Agricola’s career is in tatters. Attempts on his life are plentiful, having lost favour with Emperor Domitian. His gods have abandoned him, though assistance comes from a surprising source.

Will Beathan gain his freedom to return to his kin in Caledonia? Will Torrin be by his side? And how will Agricola survive without the emperor’s benevolence?

Beathan the Brigante is the fifth in the bestselling Celtic Fervour series.

Beathan The Brigante ebook edition

Beathan the Brigante paperback edition

About Nancy

Nancy Jardine writes historical fiction, time travel historical adventure and contemporary mysteries. When not writing or researching (a compulsion she can’t give up), she’ll be with her grandchildren, gardening, or reading novels. She loves to interact with her readers when regularly signing/ selling paperback versions of her novels at local Craft Fairs, and at larger event venues. She enjoys presenting author talks and gives formal presentations on her novels, and on Ancient Roman Scotland, to groups large and small.

She’s a member of the Historical Novel Society, the Scottish Association of Writers, the Federation of Writers Scotland, the Romantic Novelists Association and the Alliance of Independent Authors. She’s self-published with Ocelot Press.

Find Nancy at these places:

Copyright © Nancy Jardine, Vanessa Couchman 2020, all rights reserved.

Categories
Guest posts Writing tips

A Novel Approach

I’m delighted to welcome my friend and fellow Ocelot Press author, Jennifer C. Wilson, to the blog today. Her latest book, aimed at writers, A Novel Approach, was published yesterday by Ocelot Press. She tells us how the book came about and what it aims to do. I’ve had a sneak peek, and I know that budding and experienced writers alike will find it really helpful.

Over to you, Jen…

Is there a novel in you? Let me help you find out…

That’s the goal behind A Novel Approach, my new non-fiction title, that I’m so excited to see coming out through Ocelot Press. I love going to writing workshops, working through prompts and exercises, and learning from other writers. And, as I’d enjoyed going to so many, I decided to host my own, working with writers through the various key stages of pulling together a piece of long-form fiction.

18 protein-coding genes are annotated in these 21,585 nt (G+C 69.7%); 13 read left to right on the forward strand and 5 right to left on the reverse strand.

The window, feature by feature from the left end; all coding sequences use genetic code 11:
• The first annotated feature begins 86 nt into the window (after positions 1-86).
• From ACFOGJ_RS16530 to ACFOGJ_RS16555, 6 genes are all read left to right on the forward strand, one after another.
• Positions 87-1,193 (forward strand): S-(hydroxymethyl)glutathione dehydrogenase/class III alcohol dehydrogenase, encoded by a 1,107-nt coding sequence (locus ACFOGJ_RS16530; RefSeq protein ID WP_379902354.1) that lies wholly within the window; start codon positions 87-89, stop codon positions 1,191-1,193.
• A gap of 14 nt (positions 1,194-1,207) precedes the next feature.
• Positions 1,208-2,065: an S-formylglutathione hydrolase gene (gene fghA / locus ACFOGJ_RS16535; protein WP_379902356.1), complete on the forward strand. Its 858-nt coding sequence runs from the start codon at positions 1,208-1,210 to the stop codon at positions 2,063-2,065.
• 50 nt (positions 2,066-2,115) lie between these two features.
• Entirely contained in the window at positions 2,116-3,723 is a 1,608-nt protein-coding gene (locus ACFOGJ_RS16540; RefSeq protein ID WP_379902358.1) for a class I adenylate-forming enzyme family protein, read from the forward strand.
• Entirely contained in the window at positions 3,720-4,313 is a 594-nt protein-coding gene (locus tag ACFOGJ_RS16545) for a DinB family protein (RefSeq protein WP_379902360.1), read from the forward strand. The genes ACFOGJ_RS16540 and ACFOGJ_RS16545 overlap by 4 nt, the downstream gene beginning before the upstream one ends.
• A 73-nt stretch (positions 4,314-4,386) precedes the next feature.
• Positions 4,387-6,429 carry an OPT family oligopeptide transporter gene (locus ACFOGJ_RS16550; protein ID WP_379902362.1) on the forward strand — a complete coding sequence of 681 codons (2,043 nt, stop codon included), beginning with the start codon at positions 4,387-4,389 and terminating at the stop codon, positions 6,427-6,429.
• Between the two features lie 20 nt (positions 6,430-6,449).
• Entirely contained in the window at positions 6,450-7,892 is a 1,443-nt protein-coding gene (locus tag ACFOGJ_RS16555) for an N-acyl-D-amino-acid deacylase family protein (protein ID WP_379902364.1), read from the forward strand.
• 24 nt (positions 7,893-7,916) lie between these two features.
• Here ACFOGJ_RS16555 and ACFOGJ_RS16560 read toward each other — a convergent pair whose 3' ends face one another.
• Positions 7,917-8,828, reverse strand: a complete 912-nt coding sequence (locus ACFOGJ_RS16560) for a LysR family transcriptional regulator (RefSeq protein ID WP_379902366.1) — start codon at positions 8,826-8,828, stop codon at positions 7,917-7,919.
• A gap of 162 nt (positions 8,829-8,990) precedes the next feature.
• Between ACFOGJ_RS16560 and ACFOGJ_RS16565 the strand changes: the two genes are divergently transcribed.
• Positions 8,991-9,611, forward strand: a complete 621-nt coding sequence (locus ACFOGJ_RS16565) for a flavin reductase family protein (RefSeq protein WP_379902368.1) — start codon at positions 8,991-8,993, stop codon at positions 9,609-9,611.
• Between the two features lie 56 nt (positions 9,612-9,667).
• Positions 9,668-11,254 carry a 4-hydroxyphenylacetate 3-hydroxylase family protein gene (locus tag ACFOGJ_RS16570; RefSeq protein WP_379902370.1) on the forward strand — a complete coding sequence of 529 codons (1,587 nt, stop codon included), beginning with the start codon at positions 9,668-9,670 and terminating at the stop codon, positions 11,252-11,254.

Over a course of six workshops, we brainstormed, wrote, and discussed, and the results were brilliant. Although it is aimed at those looking to write a novel, there were short stories generated from the prompts, as well as scenes for both new and existing story ideas. That’s the thing I think is great about prompts like this – they can help you when your starting point is the blank page, but also, if you have that initial idea in your head, but need a bit of help organising your thoughts onto the page.

The exercises will get you thinking about your characters, their voices, what they want and need, and what they’ll do to get those things. There are also prompts to bring your settings to life, making them feel real to your readers, as well as dropping conflicts into your characters’ paths, keeping the pages turning.

I really hope writers get something out of this, and would love to hear from anyone who uses it to get the ink flowing!

The blurb:

Based on my series of workshops held throughout 2019 and into 2020, this book is designed to help writers work through each of the key stages of their story, including:

  • Idea generation;
  • Creating characters;
  • Describing your settings;
  • Showing vs telling; and
  • Keeping the words flowing when you find yourself stuck.

As well as the above, I have also added sections on hooking your readers in, leaving them wanting more, and useful resources as a writer, including how to dip a successful toe into the world of social media.

The workshops were fun, helping writers of short stories and novels alike, and I hope these exercises can help you too!

A Novel Approach: mybook.to/ANovelApproach

About Jennifer

Jennifer C. Wilson stalks dead people (usually monarchs, mostly Mary Queen of Scots and Richard III). Inspired by childhood visits to as many castles and historical sites her parents could find, and losing herself in their stories (not to mention quite often the castles themselves!), at least now her daydreams make it onto the page.

After returning to the north-east of England for work, she joined a creative writing class, and has been filling notebooks ever since. Jennifer won North Tyneside Libraries’ Story Tyne short story competition in 2014, and in 2015, her debut novel, Kindred Spirits: Tower of London was published by Crooked Cat Books. The full series was re-released by Darkstroke in January 2020.